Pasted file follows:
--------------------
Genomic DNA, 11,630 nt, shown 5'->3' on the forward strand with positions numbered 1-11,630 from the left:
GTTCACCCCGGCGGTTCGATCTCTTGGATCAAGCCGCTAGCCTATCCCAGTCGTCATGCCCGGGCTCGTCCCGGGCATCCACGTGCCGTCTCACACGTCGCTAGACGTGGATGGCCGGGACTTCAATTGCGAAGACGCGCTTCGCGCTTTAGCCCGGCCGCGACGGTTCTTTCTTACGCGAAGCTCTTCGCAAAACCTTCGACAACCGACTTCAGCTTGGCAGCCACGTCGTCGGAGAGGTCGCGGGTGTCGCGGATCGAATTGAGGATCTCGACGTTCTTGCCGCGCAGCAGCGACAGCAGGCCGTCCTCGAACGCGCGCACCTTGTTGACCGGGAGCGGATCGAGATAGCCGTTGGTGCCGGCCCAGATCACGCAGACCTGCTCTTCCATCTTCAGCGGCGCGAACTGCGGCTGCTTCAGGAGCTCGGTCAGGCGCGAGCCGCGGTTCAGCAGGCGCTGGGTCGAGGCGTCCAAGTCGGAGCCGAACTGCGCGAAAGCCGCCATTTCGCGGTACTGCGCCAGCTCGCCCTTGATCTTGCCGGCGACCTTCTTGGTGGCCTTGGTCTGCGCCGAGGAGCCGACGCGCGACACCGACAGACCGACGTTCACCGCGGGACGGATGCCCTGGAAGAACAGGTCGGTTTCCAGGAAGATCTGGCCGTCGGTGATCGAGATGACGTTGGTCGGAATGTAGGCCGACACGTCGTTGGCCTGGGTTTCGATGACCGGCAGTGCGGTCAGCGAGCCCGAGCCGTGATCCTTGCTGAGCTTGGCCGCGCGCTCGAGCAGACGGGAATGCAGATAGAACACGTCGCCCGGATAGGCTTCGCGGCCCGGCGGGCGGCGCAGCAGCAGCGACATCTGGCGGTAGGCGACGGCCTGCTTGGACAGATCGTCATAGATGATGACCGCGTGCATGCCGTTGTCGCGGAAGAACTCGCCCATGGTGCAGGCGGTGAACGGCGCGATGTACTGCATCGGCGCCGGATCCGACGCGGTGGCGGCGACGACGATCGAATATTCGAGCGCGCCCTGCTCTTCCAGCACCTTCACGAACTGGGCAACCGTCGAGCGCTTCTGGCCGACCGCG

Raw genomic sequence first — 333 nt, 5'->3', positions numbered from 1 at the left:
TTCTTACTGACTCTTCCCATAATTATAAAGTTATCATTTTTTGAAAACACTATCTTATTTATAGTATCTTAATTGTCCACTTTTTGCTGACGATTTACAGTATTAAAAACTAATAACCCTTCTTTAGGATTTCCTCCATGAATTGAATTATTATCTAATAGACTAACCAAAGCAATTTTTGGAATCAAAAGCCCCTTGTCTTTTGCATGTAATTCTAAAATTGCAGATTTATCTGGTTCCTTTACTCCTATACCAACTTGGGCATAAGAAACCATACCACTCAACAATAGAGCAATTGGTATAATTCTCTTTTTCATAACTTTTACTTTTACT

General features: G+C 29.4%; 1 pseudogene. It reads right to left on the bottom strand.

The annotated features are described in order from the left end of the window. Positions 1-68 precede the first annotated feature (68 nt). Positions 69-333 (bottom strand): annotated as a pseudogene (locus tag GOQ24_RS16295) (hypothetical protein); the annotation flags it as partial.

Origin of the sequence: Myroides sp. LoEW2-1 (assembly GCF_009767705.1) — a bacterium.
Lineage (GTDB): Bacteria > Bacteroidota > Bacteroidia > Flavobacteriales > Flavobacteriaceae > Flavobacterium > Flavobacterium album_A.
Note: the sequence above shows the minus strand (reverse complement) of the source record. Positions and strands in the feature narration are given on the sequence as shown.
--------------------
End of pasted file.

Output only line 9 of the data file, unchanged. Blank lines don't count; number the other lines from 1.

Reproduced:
Note: the sequence above shows the minus strand (reverse complement) of the source record. Positions and strands in the feature narration are given on the sequence as shown.